In a nod to the upcoming holiday season, the blog challenge prompt this week concerns the headaches and joys of family get-togethers.
My family doesn't get together all that often. We're far flung: Ohio, Indiana, South Carolina, Georgia, and Alaska. This Thanksgiving will be the first time in several years that my parents, siblings, and myself will be together. With Dad's ill health, we need to get some family photos.
My husband's family takes a collective vacation in Tennessee almost every year. Frankly, I prefer not to go. It's not because I don't like them. Unfortunately, we have nothing to talk about and no interests in common. Their conversation focuses on sports and people whom they know. I don't know those people and I don't follow sports. They're not interested in literature or horses. My family, in contrast, will talk ... er ... argue about anything. Nothing's off the table. Politics or religion or anything else controversial? Bring it on!
Other than conversation, there's the matter of personal space. No one has a home large enough to accommodate everyone. At my family's gatherings, we retreat to hotels. My husband's family rents a huge cabin and everyone stays there. Regardless of the generosity in not having to pay for accommodations, I really don't like sharing a bathroom with eight other people. It's uncomfortable enough sharing a bathroom with one other person.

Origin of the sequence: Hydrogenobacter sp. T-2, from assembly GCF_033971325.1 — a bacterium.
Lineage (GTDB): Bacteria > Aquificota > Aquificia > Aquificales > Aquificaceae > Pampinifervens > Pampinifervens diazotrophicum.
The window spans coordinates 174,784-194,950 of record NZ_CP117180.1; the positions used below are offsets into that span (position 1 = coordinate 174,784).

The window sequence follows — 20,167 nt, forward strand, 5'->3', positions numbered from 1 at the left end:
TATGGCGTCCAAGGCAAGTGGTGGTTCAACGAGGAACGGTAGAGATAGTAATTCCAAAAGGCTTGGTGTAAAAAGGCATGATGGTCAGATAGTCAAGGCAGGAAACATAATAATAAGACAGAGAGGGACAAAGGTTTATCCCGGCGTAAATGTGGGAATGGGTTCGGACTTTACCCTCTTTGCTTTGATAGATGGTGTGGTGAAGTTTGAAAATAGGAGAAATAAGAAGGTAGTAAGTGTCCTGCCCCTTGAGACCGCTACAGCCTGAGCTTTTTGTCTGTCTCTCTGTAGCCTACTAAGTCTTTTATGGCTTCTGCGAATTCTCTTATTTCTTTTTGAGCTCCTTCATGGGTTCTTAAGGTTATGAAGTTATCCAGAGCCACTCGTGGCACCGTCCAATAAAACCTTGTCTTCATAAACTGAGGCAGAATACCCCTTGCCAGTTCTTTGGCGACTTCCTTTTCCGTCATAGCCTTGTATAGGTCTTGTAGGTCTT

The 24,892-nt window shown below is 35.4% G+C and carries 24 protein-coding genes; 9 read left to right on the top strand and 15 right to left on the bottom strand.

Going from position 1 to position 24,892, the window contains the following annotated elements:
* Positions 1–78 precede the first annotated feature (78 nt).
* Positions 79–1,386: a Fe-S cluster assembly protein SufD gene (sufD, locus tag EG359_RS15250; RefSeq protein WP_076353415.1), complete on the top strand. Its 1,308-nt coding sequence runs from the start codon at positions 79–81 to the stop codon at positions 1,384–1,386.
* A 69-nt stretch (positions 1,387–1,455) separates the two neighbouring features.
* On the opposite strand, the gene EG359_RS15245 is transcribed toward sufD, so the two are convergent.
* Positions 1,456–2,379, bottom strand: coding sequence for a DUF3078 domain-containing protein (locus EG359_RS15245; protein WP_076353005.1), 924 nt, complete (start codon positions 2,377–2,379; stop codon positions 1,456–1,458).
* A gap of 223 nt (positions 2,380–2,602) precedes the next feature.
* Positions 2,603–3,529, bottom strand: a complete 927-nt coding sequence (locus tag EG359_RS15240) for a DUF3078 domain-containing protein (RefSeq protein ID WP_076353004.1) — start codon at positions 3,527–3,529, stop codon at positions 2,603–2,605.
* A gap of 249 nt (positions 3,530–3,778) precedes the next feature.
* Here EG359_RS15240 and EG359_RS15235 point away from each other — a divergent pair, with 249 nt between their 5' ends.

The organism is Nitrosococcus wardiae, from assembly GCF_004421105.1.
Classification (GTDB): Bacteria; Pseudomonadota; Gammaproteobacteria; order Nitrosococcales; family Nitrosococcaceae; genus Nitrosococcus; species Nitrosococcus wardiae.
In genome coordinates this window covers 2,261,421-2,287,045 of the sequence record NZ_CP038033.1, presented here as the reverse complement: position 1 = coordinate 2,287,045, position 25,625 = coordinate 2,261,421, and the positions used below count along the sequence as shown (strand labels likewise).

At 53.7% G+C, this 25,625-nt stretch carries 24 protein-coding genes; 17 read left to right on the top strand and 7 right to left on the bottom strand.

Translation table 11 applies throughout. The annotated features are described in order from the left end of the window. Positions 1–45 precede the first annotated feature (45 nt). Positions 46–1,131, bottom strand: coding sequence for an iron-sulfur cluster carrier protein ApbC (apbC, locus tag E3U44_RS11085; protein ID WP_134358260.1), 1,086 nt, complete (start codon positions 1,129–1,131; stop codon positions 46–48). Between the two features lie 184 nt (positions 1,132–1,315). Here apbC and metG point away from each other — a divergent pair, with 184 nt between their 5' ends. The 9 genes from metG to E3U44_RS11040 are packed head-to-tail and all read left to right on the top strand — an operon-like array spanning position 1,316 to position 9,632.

So, I'm selfish. I prefer my privacy and my space. I don't like being told where to be and when or what to wear. Vacation is supposed to be a break, a time during which I do as I please when I please how I please with none to gainsay me or my decisions.
My kids grew up with both types of family gatherings. I think they can appreciate both. They enjoy my husband's family's close-knit gatherings and my family's anything-goes conversation. One memory makes me smile with regard to conversation starters. My elder son dropped a conversation bomb: There are two kinds of people, those who pee in the shower and those who lie about it. Believe it or not, that sparked a solid 45 minutes of lively discussion. Dropping that into my husband's family, it would sink like a rock in a sea of appalled expressions.
Although my husband and I both grew up in rural neighborhoods in the same county, our families differ greatly. Some things still remain uncomfortable even after 31 year of marriage.
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